add_theme_support( 'post-formats', array( 'gallery') );

Now that that’s done, you have the option of choosing gallery as a post format. So you need to edit your theme to use that flag as an indicator to display things differently.

There’s plenty of tutorials on post formats out there, so I’ll assume you’re more than capable of figuring out how to use has_post_format(‘gallery’) or the “.home .format-gallery” CSS indicators to style the posts as needed.

What you need to know for specific gallery formatting in the main stream of the blog is how to display a selected representative image from the gallery there instead of the whole thing. There’s two basic steps to this.

First, you have to write your post appropriately to begin with. Take one of Matt’s posts for example: http://ma.tt/2011/05/20/

Here’s how that post actually looks in the editor:

Description text at the top here... Went for balloon ride, etc.
< !--more-- >
[ gallery ]

In other words, he puts the description first, then the more tag, then the gallery after it. This has the effect of giving a natural separation of the description content and the gallery itself. The gallery is not displayed on the front page, because it’s after the more tag. So a call to the_content() on the stream pages will only show the description.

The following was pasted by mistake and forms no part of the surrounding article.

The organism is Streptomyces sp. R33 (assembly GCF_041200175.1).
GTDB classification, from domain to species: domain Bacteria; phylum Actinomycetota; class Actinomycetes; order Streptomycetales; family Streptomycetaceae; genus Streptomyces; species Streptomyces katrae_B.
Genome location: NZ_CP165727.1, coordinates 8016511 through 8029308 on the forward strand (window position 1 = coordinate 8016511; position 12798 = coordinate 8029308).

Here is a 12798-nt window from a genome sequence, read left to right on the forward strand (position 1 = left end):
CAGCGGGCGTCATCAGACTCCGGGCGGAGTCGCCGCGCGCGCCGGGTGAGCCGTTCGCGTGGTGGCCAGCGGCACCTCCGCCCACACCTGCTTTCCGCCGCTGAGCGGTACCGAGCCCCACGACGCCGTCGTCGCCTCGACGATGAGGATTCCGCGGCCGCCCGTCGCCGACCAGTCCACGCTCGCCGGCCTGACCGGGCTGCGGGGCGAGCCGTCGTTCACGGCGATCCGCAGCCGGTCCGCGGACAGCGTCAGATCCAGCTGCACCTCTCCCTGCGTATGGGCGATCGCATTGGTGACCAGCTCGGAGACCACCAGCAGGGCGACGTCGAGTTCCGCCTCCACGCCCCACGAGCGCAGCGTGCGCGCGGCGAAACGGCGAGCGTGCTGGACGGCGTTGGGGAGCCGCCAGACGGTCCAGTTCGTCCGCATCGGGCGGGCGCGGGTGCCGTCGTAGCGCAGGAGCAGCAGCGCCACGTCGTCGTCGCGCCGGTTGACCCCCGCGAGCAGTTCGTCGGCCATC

Secondly, you can easily adapt the Featured Image function to let you choose which image to display in the stream. All the user has to do is to upload their gallery then select one and set it to be the featured image. Voila, it’ll be the main representative one used.

if ( has_post_thumbnail() ) {
        // use the thumbnail ("featured image")
        $thumb_id = get_post_thumbnail_id();
	the_post_thumbnail( $size ); // whatever size you want

By tossing a div around that, you can then float it left, or right, or whatever you prefer to do. With some extra code and the use of the get_children function, you can make this default to the first image in the gallery if they don’t choose a featured image.

else {
	$attachments = get_children( array(
		'post_parent' => get_the_ID(),
		'post_status' => 'inherit',
		'post_type' => 'attachment',
		'post_mime_type' => 'image',
		'order' => 'ASC',
		'orderby' => 'menu_order ID',
		'numberposts' => 1)
	foreach ( $attachments as $thumb_id => $attachment )
		echo wp_get_attachment_image($thumb_id, $size); // whatever size you want

Using tricks like this, you can get the bits of the gallery yourself and display them in different ways.

Make a Gallery Specific Page Template